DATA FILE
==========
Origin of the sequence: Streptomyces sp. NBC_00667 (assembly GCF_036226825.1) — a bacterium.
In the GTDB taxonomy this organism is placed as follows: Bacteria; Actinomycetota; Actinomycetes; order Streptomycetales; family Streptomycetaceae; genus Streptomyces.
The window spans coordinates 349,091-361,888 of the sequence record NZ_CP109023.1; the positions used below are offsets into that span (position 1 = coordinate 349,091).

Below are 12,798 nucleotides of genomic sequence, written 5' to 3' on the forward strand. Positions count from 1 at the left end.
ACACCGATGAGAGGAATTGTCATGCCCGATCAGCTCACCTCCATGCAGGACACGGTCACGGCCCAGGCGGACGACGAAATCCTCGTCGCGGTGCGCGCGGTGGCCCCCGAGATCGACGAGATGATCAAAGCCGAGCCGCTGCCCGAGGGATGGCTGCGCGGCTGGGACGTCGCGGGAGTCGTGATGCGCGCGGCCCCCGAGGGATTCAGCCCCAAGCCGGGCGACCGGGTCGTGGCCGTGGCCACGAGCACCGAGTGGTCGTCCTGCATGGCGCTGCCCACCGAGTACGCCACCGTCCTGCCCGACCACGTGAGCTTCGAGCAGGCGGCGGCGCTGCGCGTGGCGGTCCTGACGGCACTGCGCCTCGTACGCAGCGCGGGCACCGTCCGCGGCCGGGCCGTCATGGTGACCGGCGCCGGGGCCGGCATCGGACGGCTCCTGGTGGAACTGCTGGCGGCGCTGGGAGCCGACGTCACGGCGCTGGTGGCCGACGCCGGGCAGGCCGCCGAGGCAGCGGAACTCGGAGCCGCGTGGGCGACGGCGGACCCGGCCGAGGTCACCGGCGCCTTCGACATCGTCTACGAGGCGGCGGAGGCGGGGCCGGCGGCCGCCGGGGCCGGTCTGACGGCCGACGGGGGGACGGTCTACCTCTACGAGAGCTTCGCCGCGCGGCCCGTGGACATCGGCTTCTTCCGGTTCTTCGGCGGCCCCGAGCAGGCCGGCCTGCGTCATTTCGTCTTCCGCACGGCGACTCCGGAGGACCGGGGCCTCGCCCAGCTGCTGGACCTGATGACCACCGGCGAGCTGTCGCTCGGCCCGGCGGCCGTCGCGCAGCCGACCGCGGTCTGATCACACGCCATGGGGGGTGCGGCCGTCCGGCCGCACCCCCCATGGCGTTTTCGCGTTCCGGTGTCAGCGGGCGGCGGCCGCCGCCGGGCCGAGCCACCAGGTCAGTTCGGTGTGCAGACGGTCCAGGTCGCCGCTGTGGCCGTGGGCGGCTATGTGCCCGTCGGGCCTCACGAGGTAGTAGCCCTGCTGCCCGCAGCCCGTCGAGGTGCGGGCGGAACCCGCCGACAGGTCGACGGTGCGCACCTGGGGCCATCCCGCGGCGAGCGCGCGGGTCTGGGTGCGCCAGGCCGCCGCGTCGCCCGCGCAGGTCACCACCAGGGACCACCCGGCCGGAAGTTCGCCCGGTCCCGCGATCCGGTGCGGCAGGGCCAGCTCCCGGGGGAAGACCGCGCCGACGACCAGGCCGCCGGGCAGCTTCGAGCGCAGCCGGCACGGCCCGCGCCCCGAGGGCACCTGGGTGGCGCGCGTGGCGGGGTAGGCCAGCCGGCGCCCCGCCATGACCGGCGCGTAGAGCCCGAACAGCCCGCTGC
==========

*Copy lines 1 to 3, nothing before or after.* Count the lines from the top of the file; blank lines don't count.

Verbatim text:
Origin of the sequence: Streptomyces sp. NBC_00667 (assembly GCF_036226825.1) — a bacterium.
In the GTDB taxonomy this organism is placed as follows: Bacteria; Actinomycetota; Actinomycetes; order Streptomycetales; family Streptomycetaceae; genus Streptomyces.
The window spans coordinates 349,091-361,888 of the sequence record NZ_CP109023.1; the positions used below are offsets into that span (position 1 = coordinate 349,091).